{ "Version": "2012-10-17", "Statement": [ { "Effect": "Allow", "Action": [ "sns:AddPermission", "sns:CreateTopic", "sns:DeleteTopic", "sns:ListTopics", "sns:SetTopicAttributes", "sns:GetTopicAttributes" ], "Resource": "*" }, { "Effect": "Allow", "Action": [ "s3:CreateBucket", "s3:DeleteBucket", "s3:ListAllMyBuckets", "s3:PutBucketPolicy", "s3:ListBucket", "s3:GetObject", "s3:GetBucketLocation", "s3:GetBucketPolicy" ], "Resource": "*" }, { "Effect": "Allow", "Action": "cloudtrail:*", "Resource": "*" }, { "Effect": "Allow", "Action": [ "logs:CreateLogGroup" ], "Resource": "*" }, { "Effect": "Allow", "Action": [ "iam:ListRoles", "iam:GetRolePolicy", "iam:GetUser" ], "Resource": "*" }, { "Effect": "Allow", "Action": [ "iam:PassRole" ], "Resource": "*", "Condition": { "StringEquals": { "iam:PassedToService": "cloudtrail.amazonaws.com" } } }, { "Effect": "Allow", "Action": [ "kms:ListKeys", "kms:ListAliases" ], "Resource": "*" }, { "Effect": "Allow", "Action": [ "lambda:ListFunctions" ], "Resource": "*" } ] }

Granting Permission to View AWS Config Information on the CloudTrail Console

You can view event information on the CloudTrail console, including resources that are related to that event. For these resources, you can choose the AWS Config icon to view the timeline for that resource in the AWS Config console. Attach this policy to your users to grant them read-only AWS Config access. The policy doesn't grant them permission to change settings in AWS Config.

{ "Version": "2012-10-17", "Statement": [{ "Effect": "Allow", "Action": [ "config:Get*", "config:Describe*", "config:List*" ], "Resource": "*" }] }

For more information, see Viewing Resources Referenced with AWS Config.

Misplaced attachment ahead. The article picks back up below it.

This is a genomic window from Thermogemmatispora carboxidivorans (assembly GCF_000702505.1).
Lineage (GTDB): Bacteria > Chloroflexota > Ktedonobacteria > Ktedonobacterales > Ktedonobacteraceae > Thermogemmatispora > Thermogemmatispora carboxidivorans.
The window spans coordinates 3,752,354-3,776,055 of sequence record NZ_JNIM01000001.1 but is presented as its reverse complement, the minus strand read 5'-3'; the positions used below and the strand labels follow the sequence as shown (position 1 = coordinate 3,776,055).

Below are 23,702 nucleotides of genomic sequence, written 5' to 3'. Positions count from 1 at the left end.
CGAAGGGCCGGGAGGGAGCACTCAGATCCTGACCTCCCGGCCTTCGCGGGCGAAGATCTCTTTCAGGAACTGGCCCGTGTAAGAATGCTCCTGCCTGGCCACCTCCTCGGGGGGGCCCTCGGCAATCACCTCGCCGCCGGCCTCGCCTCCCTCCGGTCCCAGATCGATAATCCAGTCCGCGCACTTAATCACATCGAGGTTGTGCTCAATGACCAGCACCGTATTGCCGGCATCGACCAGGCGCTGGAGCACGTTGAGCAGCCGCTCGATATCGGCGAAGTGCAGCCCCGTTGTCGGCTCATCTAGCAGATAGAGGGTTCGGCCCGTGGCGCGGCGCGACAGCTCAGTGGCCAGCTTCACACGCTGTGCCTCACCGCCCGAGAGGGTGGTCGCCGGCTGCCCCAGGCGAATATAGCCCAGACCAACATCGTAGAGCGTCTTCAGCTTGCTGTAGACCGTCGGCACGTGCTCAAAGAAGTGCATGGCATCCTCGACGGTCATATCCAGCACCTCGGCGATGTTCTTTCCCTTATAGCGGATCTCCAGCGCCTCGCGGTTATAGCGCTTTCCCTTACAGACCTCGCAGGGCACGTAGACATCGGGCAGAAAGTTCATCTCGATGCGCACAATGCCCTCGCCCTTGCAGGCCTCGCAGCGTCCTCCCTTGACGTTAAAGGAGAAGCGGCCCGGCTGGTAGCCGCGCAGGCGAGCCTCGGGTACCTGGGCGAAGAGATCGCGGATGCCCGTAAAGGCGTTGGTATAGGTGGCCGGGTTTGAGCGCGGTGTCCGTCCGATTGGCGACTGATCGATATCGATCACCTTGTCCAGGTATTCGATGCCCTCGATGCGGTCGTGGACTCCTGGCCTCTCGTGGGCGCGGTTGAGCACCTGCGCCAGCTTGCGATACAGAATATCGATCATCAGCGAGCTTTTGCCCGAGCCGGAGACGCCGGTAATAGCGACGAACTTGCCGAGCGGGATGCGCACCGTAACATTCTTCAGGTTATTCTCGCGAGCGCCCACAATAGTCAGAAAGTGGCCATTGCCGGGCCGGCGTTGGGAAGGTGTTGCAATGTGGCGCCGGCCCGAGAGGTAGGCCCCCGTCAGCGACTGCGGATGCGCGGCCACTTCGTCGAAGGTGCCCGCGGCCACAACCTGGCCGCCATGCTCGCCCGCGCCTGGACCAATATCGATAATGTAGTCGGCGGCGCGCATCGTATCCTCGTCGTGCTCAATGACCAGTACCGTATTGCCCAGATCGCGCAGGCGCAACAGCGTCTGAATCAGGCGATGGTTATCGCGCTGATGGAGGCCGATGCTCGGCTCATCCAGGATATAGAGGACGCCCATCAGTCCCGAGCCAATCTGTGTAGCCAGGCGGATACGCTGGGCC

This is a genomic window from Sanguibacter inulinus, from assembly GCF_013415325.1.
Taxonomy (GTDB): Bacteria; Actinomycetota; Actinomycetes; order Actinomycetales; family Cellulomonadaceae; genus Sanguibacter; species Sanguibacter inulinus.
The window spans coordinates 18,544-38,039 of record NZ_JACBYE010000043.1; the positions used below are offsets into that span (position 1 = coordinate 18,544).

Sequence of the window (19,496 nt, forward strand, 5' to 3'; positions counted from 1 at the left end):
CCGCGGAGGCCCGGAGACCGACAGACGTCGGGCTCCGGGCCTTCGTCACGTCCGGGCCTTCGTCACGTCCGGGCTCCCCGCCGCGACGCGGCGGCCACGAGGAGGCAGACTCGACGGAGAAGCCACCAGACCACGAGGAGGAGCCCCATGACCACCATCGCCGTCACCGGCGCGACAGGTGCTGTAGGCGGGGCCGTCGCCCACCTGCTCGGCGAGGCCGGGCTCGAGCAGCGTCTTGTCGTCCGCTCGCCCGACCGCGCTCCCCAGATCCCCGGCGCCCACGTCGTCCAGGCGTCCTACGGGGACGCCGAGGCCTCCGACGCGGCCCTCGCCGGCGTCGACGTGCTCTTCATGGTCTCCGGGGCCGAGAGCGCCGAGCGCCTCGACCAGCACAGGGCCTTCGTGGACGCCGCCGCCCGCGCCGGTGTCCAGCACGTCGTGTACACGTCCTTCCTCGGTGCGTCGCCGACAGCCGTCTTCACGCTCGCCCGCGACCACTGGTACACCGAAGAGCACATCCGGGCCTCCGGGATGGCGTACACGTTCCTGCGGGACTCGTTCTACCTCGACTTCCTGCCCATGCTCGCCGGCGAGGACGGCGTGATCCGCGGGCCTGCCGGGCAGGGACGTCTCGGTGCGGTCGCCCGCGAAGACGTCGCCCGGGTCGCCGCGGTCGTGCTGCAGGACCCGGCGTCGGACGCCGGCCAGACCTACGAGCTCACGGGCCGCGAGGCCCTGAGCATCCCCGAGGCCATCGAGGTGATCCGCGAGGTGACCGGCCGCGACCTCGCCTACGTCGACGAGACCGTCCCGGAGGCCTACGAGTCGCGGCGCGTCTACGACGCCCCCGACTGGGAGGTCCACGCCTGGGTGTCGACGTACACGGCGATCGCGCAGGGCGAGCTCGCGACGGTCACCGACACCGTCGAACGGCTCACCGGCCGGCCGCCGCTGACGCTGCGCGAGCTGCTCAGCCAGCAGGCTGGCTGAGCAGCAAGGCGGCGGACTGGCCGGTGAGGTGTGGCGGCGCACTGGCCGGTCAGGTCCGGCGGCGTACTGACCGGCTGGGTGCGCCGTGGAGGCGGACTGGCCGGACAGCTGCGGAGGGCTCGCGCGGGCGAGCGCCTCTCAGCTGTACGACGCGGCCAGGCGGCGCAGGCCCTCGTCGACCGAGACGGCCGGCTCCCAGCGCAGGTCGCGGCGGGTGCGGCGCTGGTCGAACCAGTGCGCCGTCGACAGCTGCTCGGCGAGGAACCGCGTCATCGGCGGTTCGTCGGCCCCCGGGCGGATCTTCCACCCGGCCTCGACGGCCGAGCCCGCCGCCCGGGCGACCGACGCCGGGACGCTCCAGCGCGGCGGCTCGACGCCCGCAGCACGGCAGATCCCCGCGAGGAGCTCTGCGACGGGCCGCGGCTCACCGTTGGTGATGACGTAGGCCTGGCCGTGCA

Granting Permission to View and Configure Amazon CloudWatch Logs Information on the CloudTrail Console

You can view and configure delivery of events to CloudWatch Logs in the CloudTrail console if you have sufficient permissions. These are permissions that may be beyond those granted for CloudTrail administrators. Attach this policy to administrators who will configure and manage CloudTrail integration with CloudWatch Logs. The policy doesn't grant them permissions in CloudTrail or in CloudWatch Logs directly, but instead grants the permissions required to create and configure the role CloudTrail will assume to successfully deliver events to your CloudWatch Logs group.

{ "Version": "2012-10-17", "Statement": [{ "Effect": "Allow", "Action": [ "iam:CreateRole" "iam:PutRolePolicy" "iam:ListRoles" "iam:GetRolePolicy" "iam:GetUser" ], "Resource": "*" }] }

For more information, see Monitoring CloudTrail Log Files with Amazon CloudWatch Logs.

Additional Information

To learn more about creating IAM users, groups, policies, and permissions, see Creating Your First IAM User and Administrators Group and Access Management in the IAM User Guide.